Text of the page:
It is essential that citizens have adequate opportunities for informed and equitable involvement in chemical regulation and management.
The choice of an appropriate process for community engagement varies according to participants and the issue, but the need for equitable and effective principles, a formalized protocol and good planning are fundamental.
Effective community engagement in chemical policy and management is also dependent on governments and industry ensuring that adequate resources and capacities are available to support civil society’s involvement.
Key issues that affect the success or failure of community engagement include:
- equitable access to information, technology and expertise
- balancing the inevitable power disparities among stakeholders
Read more about access to information in chemical issues ‘Rights and Wrongs of Knowing in Chemical Conflict’
The role that ‘good faith’ plays remains critical to all community engagement processes. While consultation protocols provide the commitments against which participants can judge a process, once a protocol is set, it is essential that a commitment to implementing it in full is made.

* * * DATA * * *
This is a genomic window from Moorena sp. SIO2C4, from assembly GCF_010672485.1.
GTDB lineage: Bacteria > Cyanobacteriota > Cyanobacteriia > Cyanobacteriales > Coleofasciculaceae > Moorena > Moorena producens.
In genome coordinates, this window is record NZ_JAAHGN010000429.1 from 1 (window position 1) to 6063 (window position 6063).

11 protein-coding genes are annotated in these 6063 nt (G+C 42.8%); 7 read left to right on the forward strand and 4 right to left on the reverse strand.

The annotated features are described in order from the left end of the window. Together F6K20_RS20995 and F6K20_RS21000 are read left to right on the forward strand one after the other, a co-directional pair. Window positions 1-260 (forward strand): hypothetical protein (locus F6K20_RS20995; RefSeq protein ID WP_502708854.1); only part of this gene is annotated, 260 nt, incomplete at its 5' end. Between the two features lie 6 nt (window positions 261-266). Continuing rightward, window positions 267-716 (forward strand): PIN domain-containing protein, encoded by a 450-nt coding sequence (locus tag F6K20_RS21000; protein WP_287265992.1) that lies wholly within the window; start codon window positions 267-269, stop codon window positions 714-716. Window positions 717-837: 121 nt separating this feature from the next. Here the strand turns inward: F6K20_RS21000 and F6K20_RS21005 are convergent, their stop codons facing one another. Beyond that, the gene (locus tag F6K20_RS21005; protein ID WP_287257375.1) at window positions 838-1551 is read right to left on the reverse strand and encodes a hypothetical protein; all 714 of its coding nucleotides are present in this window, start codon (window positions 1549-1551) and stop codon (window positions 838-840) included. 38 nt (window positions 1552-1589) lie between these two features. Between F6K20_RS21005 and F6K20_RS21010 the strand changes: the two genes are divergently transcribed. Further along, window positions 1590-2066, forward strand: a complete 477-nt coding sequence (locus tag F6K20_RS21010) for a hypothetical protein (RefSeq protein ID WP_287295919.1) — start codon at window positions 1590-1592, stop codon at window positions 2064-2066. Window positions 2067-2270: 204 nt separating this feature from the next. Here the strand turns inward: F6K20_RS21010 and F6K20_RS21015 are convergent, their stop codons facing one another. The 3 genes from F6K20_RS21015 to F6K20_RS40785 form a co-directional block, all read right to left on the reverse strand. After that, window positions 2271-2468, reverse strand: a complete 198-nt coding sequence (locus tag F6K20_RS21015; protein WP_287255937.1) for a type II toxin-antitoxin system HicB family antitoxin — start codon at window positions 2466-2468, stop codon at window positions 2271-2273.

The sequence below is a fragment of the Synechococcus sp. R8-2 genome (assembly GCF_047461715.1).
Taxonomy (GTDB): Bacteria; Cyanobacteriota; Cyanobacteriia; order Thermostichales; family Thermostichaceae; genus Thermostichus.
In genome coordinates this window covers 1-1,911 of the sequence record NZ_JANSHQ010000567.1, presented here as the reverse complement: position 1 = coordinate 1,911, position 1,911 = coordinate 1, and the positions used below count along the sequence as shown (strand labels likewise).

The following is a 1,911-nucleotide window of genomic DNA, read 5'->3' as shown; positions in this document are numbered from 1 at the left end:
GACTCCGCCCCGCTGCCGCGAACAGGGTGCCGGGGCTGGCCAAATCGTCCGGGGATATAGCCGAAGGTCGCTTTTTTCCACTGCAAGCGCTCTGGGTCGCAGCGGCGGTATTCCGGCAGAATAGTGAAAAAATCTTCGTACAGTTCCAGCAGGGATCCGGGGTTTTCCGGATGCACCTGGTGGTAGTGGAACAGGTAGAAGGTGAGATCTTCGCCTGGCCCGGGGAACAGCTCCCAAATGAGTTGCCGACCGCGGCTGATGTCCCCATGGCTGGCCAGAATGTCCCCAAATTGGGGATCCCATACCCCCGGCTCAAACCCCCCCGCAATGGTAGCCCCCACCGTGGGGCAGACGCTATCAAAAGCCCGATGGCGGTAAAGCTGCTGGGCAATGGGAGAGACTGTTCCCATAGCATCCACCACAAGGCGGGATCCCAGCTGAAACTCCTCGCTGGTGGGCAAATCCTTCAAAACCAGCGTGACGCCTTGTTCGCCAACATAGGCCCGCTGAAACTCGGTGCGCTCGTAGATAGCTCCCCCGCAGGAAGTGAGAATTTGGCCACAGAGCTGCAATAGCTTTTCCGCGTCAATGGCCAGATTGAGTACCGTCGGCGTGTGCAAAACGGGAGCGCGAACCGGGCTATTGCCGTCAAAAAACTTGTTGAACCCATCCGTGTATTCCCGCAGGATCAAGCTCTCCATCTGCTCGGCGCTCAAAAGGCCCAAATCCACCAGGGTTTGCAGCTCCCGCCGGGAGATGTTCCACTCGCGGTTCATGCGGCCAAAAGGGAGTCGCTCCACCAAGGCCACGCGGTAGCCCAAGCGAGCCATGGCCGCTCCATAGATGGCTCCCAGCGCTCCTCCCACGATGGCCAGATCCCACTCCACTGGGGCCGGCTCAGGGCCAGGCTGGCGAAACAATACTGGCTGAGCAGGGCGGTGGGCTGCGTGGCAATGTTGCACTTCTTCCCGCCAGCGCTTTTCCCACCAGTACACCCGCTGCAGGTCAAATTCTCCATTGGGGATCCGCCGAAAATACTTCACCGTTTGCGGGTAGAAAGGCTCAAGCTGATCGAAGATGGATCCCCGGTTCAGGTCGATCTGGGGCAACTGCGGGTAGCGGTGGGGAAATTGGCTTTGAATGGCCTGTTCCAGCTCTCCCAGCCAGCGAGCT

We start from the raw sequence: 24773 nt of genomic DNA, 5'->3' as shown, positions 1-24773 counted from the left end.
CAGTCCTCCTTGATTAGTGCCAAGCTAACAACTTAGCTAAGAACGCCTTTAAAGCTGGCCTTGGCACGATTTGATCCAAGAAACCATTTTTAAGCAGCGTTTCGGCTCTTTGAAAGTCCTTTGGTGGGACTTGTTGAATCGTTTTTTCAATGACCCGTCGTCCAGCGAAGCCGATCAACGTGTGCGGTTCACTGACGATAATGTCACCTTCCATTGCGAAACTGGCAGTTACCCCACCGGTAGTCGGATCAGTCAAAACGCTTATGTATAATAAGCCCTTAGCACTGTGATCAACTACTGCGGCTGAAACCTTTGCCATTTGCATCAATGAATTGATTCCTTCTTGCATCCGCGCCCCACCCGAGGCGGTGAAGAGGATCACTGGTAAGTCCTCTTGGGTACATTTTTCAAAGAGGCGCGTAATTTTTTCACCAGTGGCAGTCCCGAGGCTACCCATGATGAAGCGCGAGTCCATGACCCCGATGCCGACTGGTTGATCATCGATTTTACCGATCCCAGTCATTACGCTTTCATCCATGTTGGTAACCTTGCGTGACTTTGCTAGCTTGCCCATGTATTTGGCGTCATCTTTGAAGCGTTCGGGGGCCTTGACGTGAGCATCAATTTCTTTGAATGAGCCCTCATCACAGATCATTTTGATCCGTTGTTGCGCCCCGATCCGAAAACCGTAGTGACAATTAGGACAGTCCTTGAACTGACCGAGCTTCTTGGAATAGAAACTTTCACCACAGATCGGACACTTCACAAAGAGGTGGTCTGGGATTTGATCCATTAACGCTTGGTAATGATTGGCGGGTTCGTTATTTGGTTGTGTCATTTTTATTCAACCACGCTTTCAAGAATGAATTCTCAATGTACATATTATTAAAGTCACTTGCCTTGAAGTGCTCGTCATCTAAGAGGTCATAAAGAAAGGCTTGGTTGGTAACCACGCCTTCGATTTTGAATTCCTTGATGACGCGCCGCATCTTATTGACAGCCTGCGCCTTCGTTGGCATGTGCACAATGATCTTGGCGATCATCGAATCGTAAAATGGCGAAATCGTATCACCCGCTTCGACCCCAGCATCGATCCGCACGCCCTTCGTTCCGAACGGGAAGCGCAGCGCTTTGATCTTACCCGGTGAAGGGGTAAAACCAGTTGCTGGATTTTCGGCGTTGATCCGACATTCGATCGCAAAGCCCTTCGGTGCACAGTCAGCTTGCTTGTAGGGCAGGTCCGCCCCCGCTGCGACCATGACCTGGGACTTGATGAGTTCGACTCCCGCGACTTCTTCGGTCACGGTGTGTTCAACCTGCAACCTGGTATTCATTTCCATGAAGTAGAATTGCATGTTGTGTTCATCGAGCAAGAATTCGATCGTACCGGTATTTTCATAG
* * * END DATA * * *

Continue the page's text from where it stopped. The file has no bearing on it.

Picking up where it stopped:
While some government agencies have developed community consultation committees, and others have put in place better processes for consultation, there is an overwhelming sense that community concerns still largely fall on deaf ears.
It is a fair assessment that some parts of the community are utterly frustrated with the apparent lack of response by governments to chemical pollution problems and are fed up with contributing to processes that do not lead to real changes.
To read more about the benefits of community engagement in international fora, see NTN’s presentation to the UN Institute on Training and Research (UNITAR) ‘The Role and Benefits of Public Interest Organizations in Chemicals Management’.